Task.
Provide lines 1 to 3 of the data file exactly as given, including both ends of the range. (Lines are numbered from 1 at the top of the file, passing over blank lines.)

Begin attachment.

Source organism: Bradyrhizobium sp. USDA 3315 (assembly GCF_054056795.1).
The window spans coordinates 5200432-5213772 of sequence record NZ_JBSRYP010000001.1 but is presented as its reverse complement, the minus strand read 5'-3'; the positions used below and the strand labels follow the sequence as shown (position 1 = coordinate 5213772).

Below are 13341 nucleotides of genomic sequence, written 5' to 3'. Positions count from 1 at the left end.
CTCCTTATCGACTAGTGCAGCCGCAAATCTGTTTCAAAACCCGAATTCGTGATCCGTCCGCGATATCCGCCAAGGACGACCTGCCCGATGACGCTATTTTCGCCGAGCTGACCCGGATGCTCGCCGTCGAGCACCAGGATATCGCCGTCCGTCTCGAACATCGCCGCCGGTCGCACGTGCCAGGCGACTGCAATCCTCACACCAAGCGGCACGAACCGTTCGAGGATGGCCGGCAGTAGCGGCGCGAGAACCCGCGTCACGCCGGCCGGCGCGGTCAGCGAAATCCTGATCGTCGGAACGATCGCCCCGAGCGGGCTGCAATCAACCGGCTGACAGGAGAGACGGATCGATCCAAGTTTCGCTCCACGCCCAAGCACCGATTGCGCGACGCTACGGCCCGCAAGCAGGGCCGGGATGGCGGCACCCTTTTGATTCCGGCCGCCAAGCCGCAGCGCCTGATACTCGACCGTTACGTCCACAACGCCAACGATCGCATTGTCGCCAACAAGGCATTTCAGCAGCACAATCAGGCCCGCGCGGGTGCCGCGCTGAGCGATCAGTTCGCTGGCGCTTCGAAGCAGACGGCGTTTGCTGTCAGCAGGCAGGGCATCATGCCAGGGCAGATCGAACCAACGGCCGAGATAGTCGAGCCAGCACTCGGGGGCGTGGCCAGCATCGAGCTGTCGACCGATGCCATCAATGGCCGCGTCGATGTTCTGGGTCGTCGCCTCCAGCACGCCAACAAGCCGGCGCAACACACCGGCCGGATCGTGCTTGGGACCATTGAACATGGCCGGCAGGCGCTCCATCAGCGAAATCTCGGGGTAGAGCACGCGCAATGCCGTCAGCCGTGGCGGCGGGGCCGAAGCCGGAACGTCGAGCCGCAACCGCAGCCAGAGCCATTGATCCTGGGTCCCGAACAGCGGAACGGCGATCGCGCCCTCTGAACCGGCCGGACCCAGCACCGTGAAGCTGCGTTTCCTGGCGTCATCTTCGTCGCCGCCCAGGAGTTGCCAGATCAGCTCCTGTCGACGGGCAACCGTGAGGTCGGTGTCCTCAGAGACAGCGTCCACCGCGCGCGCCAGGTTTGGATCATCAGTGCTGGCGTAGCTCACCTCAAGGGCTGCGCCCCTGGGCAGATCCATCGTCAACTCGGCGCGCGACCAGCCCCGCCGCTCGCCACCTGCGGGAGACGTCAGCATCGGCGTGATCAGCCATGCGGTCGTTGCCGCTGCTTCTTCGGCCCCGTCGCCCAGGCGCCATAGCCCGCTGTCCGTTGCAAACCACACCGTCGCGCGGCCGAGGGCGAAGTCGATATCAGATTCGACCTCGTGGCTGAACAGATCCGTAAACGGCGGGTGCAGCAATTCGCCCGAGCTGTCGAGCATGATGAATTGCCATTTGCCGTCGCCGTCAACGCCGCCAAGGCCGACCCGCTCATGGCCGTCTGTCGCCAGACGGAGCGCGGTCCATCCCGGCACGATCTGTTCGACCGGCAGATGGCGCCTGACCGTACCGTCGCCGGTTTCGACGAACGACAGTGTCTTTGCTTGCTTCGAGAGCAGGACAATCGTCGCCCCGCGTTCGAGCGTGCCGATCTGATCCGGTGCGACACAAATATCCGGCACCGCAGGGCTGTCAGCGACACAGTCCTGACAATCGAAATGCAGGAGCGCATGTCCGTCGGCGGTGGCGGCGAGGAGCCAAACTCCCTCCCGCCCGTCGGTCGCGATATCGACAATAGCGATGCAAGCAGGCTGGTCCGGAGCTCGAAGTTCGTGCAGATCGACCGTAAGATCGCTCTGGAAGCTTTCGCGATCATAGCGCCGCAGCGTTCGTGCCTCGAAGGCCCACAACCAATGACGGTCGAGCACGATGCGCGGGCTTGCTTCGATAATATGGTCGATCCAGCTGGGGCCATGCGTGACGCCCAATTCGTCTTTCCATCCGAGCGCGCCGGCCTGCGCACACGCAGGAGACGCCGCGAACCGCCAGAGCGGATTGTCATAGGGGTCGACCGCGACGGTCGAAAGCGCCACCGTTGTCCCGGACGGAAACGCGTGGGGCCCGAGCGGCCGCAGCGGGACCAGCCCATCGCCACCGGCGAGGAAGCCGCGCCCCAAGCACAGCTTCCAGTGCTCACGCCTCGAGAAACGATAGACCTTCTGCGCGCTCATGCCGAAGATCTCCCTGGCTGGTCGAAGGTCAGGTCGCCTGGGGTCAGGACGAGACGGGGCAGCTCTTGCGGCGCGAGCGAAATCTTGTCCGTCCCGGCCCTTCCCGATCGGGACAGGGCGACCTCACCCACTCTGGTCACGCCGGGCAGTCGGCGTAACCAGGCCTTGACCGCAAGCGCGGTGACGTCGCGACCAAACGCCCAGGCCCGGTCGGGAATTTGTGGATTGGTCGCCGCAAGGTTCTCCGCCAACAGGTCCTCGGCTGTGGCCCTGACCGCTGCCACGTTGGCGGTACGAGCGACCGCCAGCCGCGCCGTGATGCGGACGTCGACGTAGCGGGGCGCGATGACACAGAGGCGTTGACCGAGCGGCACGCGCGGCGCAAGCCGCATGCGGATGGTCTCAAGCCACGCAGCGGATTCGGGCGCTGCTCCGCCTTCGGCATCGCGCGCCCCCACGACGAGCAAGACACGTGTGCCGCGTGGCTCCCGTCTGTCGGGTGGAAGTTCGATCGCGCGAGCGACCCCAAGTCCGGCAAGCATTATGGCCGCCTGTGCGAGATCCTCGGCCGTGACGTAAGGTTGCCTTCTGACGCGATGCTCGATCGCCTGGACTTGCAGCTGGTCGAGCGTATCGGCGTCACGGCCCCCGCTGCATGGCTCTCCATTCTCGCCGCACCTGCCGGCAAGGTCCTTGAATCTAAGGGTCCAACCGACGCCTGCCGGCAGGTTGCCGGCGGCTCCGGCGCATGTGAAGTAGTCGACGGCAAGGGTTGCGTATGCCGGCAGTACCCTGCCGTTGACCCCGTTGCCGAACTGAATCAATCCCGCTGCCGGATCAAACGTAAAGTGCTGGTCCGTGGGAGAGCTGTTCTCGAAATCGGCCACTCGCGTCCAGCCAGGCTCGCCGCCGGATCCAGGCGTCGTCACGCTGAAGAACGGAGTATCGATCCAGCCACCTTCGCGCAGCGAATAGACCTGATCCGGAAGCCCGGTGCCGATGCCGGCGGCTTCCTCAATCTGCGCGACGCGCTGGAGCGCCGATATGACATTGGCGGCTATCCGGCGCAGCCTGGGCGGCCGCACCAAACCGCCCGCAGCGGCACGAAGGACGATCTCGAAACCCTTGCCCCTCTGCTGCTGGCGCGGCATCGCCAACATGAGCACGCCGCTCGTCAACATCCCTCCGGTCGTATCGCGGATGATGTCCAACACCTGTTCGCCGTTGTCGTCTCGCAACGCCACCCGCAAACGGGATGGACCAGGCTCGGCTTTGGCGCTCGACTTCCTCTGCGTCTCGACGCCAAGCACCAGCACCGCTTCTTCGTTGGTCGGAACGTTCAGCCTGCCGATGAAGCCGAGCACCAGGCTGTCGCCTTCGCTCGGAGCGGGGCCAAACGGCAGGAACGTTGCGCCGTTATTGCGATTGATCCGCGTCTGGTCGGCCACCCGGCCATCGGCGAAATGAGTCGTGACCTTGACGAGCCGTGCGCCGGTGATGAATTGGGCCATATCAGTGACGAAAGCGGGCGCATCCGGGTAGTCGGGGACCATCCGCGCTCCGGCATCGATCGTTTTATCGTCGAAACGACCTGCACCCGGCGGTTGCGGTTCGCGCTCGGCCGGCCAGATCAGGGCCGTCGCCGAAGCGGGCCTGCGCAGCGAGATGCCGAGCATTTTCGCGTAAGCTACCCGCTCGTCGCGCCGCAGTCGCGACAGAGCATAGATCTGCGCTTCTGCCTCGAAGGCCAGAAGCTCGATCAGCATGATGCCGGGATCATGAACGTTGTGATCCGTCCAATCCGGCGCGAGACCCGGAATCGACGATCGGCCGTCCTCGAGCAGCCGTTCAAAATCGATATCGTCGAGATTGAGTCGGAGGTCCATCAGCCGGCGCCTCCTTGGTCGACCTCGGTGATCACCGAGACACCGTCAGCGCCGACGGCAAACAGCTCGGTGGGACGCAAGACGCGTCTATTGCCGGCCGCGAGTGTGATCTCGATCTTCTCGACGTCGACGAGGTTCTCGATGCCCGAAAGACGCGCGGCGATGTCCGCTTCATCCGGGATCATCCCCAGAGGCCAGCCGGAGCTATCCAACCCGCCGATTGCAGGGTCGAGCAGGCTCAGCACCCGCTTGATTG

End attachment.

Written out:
Source organism: Bradyrhizobium sp. USDA 3315 (assembly GCF_054056795.1).
The window spans coordinates 5200432-5213772 of sequence record NZ_JBSRYP010000001.1 but is presented as its reverse complement, the minus strand read 5'-3'; the positions used below and the strand labels follow the sequence as shown (position 1 = coordinate 5213772).

Below are 13341 nucleotides of genomic sequence, written 5' to 3'. Positions count from 1 at the left end.